For some words from an IRATA trainer, company manager, and seasoned L3, I spoke with Richard Spence from RAC for some more personal insight on the matter of bringing up L3’s. RAC has created their own program for managing L2’s (L2’s graduate to LEAD L2’s if RAC sees fit) and preparing them for the responsibilities of taking on a supervisory role.
So, without further ado, here’s Richie:
What was the reason you felt it was necessary to create "lead L2's" on your contracting end (RAC makes an employee division between L1, L2, LEAD L2, L3)?
This was originally from an equipment use point of view. With certain pieces of equipment being deemed for 'expert use only' by the manufacture. We deemed that 'lead 2's' and up where expert.
That then spurred on what we thought of as a Lead 2. Building a program that was finalized by an in-house assessment. It is a tangible process tech can read and see and work towards. This was developed with the process our level 3's mentoring level 2's and creating strong leads. Which we discovered very quickly benefitted everyone involved as they progressed to level 3.
What are the benefits to "inviting" someone to be an L3?
There is so much more to being a level 3 than the rope tricks we learn in a training center. There are people that perform well in a 'controlled' environment such as a training center, but work life is much different. Both in working with crews and clients. Having an L3 ticket does not always mean you are good at the politics of the role. When you invite people, you know you have had to mentored people to develop the characteristics needed.
What are the characteristics of a great L3 in your opinion?
Confidence without arrogance. Being able to balance the needs of the crew with the demands of the company and or client.
What do you look for in an L2 in order for them to be invited to become an L3?
Our in house lead level 2 process takes care of this. To be invited as a L3 you have to have gone through the lead 2 program.
Where do you see IRATA and SPRAT headed as associations when it comes to dictating training? Perhaps instituting a more comprehensive training program for L3’s?
IRATA already have a more comprehensive program in the works. This has been talked about at a few conferences now. Having additional training from managers and site supervisors. But also the companies need to take this on also. Whether you are an L3 or a foreman or manager the onus is on the person or company putting them in that role. Courses like, 'leadership and safety excellence' is a basic two day course which can really show the person what is required.
For the associations they have to cover all aspects, from small companies doing basic building maintenance to large companies running big crews in heavy industry. The company needs to employ the right person with relevant qualifications and experience, and or invest in the person. Expecting a rope ticket to be enough is the wrong attitude.
Where do you identify certain companies going wrong when they are bringing up Rope Access technicians? I am always curious about how companies are working to groom their L2’s for supervisory roles or if they are at all.
Like before you have to invest in the guys. Mentor them with senior people and provide additional training or courses as required.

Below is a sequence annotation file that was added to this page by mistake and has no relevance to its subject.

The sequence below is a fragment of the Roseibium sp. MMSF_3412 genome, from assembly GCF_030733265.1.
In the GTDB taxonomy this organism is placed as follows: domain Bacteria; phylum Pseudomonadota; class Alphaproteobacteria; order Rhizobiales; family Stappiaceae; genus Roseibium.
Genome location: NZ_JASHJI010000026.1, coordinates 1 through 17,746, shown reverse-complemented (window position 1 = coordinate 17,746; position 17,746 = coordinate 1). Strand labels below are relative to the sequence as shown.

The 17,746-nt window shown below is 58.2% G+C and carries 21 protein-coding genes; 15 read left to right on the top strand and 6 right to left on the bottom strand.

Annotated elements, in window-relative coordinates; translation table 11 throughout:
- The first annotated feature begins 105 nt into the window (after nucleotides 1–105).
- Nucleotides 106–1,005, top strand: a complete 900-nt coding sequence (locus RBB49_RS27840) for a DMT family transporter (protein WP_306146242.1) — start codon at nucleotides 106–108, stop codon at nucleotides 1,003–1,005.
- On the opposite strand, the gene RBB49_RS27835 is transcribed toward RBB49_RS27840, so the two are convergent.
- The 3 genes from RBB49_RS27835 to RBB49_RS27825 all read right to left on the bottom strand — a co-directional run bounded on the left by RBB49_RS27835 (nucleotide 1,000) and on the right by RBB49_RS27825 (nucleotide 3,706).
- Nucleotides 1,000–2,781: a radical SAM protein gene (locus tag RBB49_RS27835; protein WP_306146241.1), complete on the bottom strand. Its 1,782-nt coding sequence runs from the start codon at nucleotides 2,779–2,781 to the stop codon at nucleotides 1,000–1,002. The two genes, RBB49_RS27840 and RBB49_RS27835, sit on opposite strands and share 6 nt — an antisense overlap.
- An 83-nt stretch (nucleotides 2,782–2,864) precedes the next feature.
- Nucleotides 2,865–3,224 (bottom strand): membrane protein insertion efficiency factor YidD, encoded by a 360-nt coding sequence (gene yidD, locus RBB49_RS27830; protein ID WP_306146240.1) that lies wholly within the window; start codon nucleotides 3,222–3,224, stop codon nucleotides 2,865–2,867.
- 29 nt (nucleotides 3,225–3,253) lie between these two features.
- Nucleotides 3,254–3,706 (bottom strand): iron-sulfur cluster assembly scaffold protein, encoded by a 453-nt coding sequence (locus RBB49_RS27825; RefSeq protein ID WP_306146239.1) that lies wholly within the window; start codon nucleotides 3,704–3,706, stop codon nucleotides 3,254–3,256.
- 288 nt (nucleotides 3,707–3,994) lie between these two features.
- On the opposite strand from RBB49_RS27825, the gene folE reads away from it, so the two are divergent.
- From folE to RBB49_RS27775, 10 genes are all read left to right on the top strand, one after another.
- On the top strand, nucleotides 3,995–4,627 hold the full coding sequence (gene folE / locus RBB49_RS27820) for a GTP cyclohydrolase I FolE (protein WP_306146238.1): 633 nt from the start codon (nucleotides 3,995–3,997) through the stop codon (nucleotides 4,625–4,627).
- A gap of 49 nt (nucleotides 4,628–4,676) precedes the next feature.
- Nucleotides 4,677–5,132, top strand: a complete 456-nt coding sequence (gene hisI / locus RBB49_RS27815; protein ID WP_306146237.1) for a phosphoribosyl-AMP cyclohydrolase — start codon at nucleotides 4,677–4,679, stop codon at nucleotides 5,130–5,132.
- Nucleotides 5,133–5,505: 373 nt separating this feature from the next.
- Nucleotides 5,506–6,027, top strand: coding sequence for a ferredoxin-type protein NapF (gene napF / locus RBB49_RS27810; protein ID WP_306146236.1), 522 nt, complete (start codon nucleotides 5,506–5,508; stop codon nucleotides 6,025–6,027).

Do you think training should be longer in order to make sure we have enough time to really cover the training issues that L3's need?
The TACS states it well, you have to be competent at the level you are at before trying to upgrade. The responsibility is on the rope tech. Lots of people are lacking skills and are in self denial or just don't understand that. If they come in and need retrained at the level they are at, then yes training needs to be more. But then why are they trying to upgrade? That can make the difference between a good trainer and a great one. Being able to show and tell someone they are just simply not ready.
What is your advice to L2’s who want to become 3’s- how can they prepare for the increased responsibility?
Shadow a few level 3's. Good 3's will happily show you what is required and explain the decisions they make. If there is a mentorship program use it to the fullest and don't try and rush through it. Get involved in the paperwork and ask questions. Why is it needed, what is required from it. If you are able and allowed sit in quietly on meetings.
What would you add to the IRATA L3 training curriculum?
For IRATA the technical skills is not a massive jump. But there could be more emphasizes on the paperwork and job planning. Even how they run and perform in the team exercises. SPRAT could do the same, but the technical skills have a bigger requirement between L2 and L3 also.
How do you ensure your L2’s are getting the on-site training they need to be ready for the L3 exam?
Our lead level 2 policy and assessment does that.
How do you think we are going to rectify the shortage of L3's in Canada?
Time. This should not be rushed. We will end up with inexperienced 3's and someone will get hurt. It is a hard process and difficult to run when you struggle to get level 3's. But for the industry we need to grow it well as many clients are new to rope access and don't understand it. The apparent risk they see scares many. If there is an influx of inexperienced level 3's it will scare many clients away and harm the industry.
Thanks for reading and thank you so much to Richie who was awesome enough to share his opinion with me for this piece! Great insights.
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